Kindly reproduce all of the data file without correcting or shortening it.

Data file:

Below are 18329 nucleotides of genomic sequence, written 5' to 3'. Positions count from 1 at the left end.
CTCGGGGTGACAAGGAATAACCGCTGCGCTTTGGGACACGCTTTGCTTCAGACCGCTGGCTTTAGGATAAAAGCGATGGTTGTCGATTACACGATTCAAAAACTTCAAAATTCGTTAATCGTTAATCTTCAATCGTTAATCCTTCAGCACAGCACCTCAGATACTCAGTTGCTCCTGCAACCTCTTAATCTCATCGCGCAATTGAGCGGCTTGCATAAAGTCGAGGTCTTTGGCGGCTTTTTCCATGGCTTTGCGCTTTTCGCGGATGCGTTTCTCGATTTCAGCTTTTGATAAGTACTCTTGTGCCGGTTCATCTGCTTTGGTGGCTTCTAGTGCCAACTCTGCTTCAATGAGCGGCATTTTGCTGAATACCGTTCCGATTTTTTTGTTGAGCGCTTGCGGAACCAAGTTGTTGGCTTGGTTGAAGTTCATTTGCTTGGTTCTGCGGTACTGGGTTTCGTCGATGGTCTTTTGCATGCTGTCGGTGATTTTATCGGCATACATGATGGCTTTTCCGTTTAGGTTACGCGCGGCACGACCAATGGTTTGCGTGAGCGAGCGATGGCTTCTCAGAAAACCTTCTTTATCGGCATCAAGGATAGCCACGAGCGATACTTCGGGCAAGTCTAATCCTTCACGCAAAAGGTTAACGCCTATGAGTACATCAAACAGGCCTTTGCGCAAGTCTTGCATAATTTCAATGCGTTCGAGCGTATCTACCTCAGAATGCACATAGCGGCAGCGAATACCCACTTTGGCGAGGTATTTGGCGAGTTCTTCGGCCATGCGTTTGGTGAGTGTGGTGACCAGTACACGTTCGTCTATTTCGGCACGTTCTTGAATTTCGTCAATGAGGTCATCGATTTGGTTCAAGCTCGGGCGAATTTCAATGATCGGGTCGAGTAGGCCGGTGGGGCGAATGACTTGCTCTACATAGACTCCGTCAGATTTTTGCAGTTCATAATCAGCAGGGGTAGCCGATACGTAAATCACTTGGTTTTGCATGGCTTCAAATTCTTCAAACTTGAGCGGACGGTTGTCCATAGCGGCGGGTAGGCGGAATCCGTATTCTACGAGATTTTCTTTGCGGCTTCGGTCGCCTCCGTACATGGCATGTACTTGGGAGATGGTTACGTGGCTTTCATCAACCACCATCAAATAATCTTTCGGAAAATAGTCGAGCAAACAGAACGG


Below are 18329 nucleotides of genomic sequence, written 5' to 3'. Positions count from 1 at the left end.
CTCGGGGTGACAAGGAATAACCGCTGCGCTTTGGGACACGCTTTGCTTCAGACCGCTGGCTTTAGGATAAAAGCGATGGTTGTCGATTACACGATTCAAAAACTTCAAAATTCGTTAATCGTTAATCTTCAATCGTTAATCCTTCAGCACAGCACCTCAGATACTCAGTTGCTCCTGCAACCTCTTAATCTCATCGCGCAATTGAGCGGCTTGCATAAAGTCGAGGTCTTTGGCGGCTTTTTCCATGGCTTTGCGCTTTTCGCGGATGCGTTTCTCGATTTCAGCTTTTGATAAGTACTCTTGTGCCGGTTCATCTGCTTTGGTGGCTTCTAGTGCCAACTCTGCTTCAATGAGCGGCATTTTGCTGAATACCGTTCCGATTTTTTTGTTGAGCGCTTGCGGAACCAAGTTGTTGGCTTGGTTGAAGTTCATTTGCTTGGTTCTGCGGTACTGGGTTTCGTCGATGGTCTTTTGCATGCTGTCGGTGATTTTATCGGCATACATGATGGCTTTTCCGTTTAGGTTACGCGCGGCACGACCAATGGTTTGCGTGAGCGAGCGATGGCTTCTCAGAAAACCTTCTTTATCGGCATCAAGGATAGCCACGAGCGATACTTCGGGCAAGTCTAATCCTTCACGCAAAAGGTTAACGCCTATGAGTACATCAAACAGGCCTTTGCGCAAGTCTTGCATAATTTCAATGCGTTCGAGCGTATCTACCTCAGAATGCACATAGCGGCAGCGAATACCCACTTTGGCGAGGTATTTGGCGAGTTCTTCGGCCATGCGTTTGGTGAGTGTGGTGACCAGTACACGTTCGTCTATTTCGGCACGTTCTTGAATTTCGTCAATGAGGTCATCGATTTGGTTCAAGCTCGGGCGAATTTCAATGATCGGGTCGAGTAGGCCGGTGGGGCGAATGACTTGCTCTACATAGACTCCGTCAGATTTTTGCAGTTCATAATCAGCAGGGGTAGCCGATACGTAAATCACTTGGTTTTGCATGGCTTCAAATTCTTCAAACTTGAGCGGACGGTTGTCCATAGCGGCGGGTAGGCGGAATCCGTATTCTACGAGATTTTCTTTGCGGCTTCGGTCGCCTCCGTACATGGCATGTACTTGGGAGATGGTTACGTGGCTTTCATCAACCACCATCAAATAATCTTTCGGAAAATAGTCGAGCAAACAGAACGG